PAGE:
Cost Effectiveness

If only  four per cent of GPs were to offer homeopathy as a major frontline approach to treatment, this would result in an annual saving for the NHS of 190 million pounds. *

A bag of cashJust 4%!  Those are the results from a staggering independent report commissioned by Prince Charles in 2005, and carried out by leading economist Christopher Smallwood.

In the pilot study where patients were cared for with various alternative and complementary approaches including homeopathy, there was a 30% reduction in GP consultations and a 50% saving in prescription drugs bills *.

Clinical studies back up this conclusion.  Notable are:


  • A study published in 2005,  commissioned by a German health insurance company.   It concludes that patients suffering from commonly seen chronic conditions who were cared for homeopathically had better outcomes than those treated conventionally, for similar costs *. The conditions were allergic rhinitis, asthma and atopic dermatitis in children, and back pain, depression, headache, insomnia and sinusitis in adults.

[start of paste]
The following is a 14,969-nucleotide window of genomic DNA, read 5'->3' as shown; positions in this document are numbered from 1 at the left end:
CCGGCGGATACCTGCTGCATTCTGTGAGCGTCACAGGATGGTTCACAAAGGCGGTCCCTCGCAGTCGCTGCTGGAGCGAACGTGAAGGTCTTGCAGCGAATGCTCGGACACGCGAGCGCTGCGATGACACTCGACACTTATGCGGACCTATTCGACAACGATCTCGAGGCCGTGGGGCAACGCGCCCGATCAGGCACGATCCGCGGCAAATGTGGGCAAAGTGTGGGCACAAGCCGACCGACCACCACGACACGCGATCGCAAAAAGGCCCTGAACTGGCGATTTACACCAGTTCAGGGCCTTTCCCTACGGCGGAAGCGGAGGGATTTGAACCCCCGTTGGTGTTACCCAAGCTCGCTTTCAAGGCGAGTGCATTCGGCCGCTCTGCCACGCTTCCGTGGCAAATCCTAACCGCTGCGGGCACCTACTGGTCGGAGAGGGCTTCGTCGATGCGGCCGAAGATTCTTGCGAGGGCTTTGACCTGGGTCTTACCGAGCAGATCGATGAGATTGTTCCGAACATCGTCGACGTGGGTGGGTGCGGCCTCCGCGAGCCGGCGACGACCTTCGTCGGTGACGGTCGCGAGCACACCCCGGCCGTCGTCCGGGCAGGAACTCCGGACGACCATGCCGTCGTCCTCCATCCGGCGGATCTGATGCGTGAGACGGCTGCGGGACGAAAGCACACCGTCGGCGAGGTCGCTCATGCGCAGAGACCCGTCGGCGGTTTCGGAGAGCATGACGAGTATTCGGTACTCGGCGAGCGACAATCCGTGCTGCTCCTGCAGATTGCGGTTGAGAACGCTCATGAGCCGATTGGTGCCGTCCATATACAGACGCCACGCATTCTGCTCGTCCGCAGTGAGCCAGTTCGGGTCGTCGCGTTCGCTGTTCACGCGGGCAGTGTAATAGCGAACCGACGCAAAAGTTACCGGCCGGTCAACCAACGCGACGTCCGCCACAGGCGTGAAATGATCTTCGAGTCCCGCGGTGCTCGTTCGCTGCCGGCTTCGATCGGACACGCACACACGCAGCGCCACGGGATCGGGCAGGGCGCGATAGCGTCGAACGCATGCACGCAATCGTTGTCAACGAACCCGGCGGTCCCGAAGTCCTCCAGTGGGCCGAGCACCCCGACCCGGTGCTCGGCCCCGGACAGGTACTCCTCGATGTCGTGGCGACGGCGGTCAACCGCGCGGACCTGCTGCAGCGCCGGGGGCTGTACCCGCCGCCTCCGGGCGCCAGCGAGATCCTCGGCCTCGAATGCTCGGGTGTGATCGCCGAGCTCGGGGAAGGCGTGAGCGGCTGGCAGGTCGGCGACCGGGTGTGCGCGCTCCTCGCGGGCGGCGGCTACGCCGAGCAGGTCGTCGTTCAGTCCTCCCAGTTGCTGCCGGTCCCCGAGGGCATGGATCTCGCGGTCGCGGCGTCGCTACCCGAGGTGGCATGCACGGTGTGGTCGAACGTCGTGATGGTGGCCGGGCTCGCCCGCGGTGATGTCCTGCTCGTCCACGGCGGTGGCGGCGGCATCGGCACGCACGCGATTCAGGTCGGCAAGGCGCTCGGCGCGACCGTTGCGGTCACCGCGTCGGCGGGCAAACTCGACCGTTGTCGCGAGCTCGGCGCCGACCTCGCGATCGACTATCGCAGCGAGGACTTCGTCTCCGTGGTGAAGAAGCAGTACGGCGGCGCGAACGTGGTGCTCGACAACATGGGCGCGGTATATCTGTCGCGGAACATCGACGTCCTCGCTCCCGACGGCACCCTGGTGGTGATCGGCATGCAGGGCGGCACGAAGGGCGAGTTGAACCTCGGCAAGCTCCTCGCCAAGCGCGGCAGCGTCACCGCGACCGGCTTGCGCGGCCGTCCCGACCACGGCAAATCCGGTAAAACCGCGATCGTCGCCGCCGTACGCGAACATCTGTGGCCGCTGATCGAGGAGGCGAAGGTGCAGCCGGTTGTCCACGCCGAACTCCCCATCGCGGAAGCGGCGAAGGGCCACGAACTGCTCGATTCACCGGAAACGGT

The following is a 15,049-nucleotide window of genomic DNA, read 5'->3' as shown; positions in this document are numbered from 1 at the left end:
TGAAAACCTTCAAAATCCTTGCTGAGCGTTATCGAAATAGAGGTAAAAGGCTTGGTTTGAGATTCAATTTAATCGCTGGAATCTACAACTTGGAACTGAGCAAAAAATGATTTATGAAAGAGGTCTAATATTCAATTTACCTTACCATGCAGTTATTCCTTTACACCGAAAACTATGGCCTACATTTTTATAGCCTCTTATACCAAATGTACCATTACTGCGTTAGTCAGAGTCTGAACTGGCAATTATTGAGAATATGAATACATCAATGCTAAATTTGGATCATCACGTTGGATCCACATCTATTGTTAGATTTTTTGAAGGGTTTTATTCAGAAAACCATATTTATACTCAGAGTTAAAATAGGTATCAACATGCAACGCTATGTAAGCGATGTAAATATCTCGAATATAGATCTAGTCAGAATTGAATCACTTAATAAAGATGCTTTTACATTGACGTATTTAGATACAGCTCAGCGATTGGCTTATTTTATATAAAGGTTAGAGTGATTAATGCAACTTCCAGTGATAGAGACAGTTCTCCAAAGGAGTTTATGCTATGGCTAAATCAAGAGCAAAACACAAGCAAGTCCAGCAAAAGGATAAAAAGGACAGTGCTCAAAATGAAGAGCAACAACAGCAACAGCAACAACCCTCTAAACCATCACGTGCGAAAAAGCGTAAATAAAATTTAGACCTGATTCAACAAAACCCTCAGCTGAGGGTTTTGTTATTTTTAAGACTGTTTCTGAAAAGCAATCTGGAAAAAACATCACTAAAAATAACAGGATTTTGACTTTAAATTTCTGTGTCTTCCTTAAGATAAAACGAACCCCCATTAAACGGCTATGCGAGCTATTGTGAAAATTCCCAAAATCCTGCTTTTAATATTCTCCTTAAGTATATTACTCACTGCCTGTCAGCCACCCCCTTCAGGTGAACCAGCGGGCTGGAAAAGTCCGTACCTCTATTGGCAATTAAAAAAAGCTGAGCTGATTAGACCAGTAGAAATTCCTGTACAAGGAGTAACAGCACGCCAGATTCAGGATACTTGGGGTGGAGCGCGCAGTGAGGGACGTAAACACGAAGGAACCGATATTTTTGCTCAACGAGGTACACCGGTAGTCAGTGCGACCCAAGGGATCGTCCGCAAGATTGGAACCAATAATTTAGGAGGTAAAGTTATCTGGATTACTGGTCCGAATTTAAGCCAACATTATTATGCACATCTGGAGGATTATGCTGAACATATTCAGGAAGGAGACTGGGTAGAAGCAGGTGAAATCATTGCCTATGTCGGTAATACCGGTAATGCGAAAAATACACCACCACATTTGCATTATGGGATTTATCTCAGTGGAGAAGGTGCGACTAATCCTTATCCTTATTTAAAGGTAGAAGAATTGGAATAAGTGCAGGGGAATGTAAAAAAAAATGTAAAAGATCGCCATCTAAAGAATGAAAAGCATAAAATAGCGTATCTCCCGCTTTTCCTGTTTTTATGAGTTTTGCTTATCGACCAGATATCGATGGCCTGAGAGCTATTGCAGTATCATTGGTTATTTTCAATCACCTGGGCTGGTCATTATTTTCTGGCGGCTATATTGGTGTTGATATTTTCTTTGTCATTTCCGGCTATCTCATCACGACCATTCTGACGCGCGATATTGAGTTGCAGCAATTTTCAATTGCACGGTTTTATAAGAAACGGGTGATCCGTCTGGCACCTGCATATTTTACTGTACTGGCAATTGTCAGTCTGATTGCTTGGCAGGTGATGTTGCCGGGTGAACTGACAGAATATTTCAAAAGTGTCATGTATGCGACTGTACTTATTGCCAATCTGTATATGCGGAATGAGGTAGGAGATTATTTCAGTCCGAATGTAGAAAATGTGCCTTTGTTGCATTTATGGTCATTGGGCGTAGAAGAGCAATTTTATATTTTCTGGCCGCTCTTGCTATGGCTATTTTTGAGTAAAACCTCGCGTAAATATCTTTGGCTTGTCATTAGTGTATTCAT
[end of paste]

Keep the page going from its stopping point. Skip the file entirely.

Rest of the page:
• A French study involving 499 children aged between 18 months and 4 years.  This found homeopathy to be both more therapeutically useful and more cost effective (88 euros v.99 euros) than antibiotics in children with recurrent upper respiratory tract infections.  There was also significantly less sick-leave taken by the parents of those prescribed for homeopathically (9.5% compared with 31.6%).  This of course brings a further, economic advantage *.


  • The RCT study already mentioned, (see Randomised Controlled Trials), published in the International Journal of Clinical Pharmacology and Therapeutics in 1997.  It concluded that homeopathy should be the first line therapy for acute otitis media in children.  The savings to the NHS are palpable as only 5 of the 103 children cared for homeopathically needed antibiotics *.


This evidence supports Smallwood’s findings, whose conclusions identify the implications of homeopathic prescribing for the NHS drugs bill.  Clearly serious costs are at stake.  So let’s hope funding will be found for further research to confirm these findings in greater numbers.